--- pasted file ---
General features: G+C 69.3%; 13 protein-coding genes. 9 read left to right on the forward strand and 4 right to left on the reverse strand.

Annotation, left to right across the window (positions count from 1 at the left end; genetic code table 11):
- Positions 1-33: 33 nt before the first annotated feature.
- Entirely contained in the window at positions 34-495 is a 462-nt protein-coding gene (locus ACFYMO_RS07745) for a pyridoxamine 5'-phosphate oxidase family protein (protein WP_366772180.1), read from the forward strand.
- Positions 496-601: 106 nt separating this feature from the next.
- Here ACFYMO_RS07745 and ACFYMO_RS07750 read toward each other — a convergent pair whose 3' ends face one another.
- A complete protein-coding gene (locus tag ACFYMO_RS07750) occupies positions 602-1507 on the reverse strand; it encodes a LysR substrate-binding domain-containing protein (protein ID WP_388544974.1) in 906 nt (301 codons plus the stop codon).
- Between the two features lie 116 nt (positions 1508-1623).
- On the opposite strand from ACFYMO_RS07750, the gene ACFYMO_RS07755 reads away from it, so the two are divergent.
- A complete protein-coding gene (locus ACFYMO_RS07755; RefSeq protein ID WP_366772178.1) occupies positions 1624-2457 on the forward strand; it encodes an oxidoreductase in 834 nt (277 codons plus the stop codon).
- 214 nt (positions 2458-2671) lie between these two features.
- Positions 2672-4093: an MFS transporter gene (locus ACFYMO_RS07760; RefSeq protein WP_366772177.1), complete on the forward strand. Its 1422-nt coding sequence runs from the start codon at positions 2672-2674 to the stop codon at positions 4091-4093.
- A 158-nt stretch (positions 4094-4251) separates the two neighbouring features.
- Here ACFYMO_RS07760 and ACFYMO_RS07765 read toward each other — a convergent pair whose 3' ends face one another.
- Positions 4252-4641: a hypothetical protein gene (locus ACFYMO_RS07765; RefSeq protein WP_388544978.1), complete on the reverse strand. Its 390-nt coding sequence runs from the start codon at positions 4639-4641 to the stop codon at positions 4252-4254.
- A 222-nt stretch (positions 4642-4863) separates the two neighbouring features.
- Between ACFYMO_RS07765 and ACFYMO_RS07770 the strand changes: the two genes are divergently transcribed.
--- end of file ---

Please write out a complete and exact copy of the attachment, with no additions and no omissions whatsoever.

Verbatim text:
General features: G+C 69.3%; 13 protein-coding genes. 9 read left to right on the forward strand and 4 right to left on the reverse strand.

Annotation, left to right across the window (positions count from 1 at the left end; genetic code table 11):
- Positions 1-33: 33 nt before the first annotated feature.
- Entirely contained in the window at positions 34-495 is a 462-nt protein-coding gene (locus ACFYMO_RS07745) for a pyridoxamine 5'-phosphate oxidase family protein (protein WP_366772180.1), read from the forward strand.
- Positions 496-601: 106 nt separating this feature from the next.
- Here ACFYMO_RS07745 and ACFYMO_RS07750 read toward each other — a convergent pair whose 3' ends face one another.
- A complete protein-coding gene (locus tag ACFYMO_RS07750) occupies positions 602-1507 on the reverse strand; it encodes a LysR substrate-binding domain-containing protein (protein ID WP_388544974.1) in 906 nt (301 codons plus the stop codon).
- Between the two features lie 116 nt (positions 1508-1623).
- On the opposite strand from ACFYMO_RS07750, the gene ACFYMO_RS07755 reads away from it, so the two are divergent.
- A complete protein-coding gene (locus ACFYMO_RS07755; RefSeq protein ID WP_366772178.1) occupies positions 1624-2457 on the forward strand; it encodes an oxidoreductase in 834 nt (277 codons plus the stop codon).
- 214 nt (positions 2458-2671) lie between these two features.
- Positions 2672-4093: an MFS transporter gene (locus ACFYMO_RS07760; RefSeq protein WP_366772177.1), complete on the forward strand. Its 1422-nt coding sequence runs from the start codon at positions 2672-2674 to the stop codon at positions 4091-4093.
- A 158-nt stretch (positions 4094-4251) separates the two neighbouring features.
- Here ACFYMO_RS07760 and ACFYMO_RS07765 read toward each other — a convergent pair whose 3' ends face one another.
- Positions 4252-4641: a hypothetical protein gene (locus ACFYMO_RS07765; RefSeq protein WP_388544978.1), complete on the reverse strand. Its 390-nt coding sequence runs from the start codon at positions 4639-4641 to the stop codon at positions 4252-4254.
- A 222-nt stretch (positions 4642-4863) separates the two neighbouring features.
- Between ACFYMO_RS07765 and ACFYMO_RS07770 the strand changes: the two genes are divergently transcribed.